New research has found that some people shop simply for the thrill of it.
In fact, for these “sport shoppers” a trip to the mall is akin to an athletic competition, according to researchers at San Francisco State University.
“This is somebody who takes great pride in their ability to get the thing they want at a discount,” said Kathleen O’Donnell, associate dean of the university’s School of Business and lead author of the study. “It’s not about spending the least, it’s about saving the most.”
O’Donnell and her colleagues, Judi Strebel, chair of the university’s marketing department, and Gary Mortimer of Queensland University in Australia, define a sport shopper as someone who often can afford the items she buys at full price, but who bargain hunts for the thrill of it. She is competitive and enjoys outsmarting the retail system.
“Even when she can easily afford to pay full price, there’s no joy in that for the sport shopper,” O’Donnell explained. “She takes a real joy from being able to find that thing at a great discount.”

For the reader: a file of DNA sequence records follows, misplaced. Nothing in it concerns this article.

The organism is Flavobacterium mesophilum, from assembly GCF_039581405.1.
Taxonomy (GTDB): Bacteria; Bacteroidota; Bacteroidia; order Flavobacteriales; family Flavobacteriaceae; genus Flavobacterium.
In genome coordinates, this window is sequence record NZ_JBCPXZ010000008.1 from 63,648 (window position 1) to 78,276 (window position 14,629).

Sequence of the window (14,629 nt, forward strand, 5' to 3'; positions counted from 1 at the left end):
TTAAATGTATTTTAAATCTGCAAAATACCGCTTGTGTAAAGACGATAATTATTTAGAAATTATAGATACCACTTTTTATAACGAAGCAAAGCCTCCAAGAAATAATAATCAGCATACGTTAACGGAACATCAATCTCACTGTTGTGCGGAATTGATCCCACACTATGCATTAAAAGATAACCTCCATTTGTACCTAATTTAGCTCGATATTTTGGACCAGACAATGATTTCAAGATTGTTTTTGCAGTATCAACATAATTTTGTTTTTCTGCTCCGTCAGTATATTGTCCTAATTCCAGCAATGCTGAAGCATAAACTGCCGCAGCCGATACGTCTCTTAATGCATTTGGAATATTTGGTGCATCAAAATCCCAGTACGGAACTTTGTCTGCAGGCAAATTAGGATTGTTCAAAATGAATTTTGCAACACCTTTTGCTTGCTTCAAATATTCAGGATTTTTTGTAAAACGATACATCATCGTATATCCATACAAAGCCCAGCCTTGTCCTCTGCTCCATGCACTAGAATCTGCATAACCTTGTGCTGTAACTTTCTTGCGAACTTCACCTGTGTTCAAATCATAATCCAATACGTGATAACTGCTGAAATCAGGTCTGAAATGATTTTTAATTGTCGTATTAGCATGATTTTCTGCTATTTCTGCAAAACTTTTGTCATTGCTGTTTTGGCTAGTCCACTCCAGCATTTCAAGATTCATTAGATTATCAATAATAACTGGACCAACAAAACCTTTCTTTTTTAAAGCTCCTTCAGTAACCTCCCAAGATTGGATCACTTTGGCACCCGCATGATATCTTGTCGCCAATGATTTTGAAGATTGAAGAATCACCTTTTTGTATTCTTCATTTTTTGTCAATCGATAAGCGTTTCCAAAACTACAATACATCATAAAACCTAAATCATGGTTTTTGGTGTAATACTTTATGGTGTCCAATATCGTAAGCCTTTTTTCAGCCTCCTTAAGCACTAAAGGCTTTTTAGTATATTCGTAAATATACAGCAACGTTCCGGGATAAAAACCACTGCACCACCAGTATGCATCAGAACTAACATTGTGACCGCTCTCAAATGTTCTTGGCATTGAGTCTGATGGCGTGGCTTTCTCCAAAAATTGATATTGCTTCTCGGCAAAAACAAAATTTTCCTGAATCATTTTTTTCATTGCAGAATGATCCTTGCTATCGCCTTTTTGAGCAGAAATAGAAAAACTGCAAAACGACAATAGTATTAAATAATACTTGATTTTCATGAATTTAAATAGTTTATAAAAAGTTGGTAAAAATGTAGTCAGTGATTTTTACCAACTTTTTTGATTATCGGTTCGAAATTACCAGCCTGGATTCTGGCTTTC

O’Donnell notes that while she is certain there are male sport shoppers, research so far has only produced females.
Also, like athletes recounting their achievements, the sport shopper can remember with great specificity the stories behind the bargain items in her closet, sometimes including the date of purchase, the price at which she bought the item, and the price at which it would ordinarily retail, she said.
Another similarity the researchers noticed between sport shoppers and athletes is the strategy behind each shopping endeavor. While a runner might train for a race, building up to the race’s distance and mapping the route, a sport shopper will get to know the layout of a department store, observe merchandising patterns, and plan a shopping trip based on how much time she has before going shopping.
O’Donnell added that the sport shopper is different from the bargain shopper in that the bargain shopper hunts for deals out of necessity, while the sport shopper does it for the “rush” of finding a good deal.
The study was published in the Journal of Retailing and Consumer Services.
Source: San Francisco State University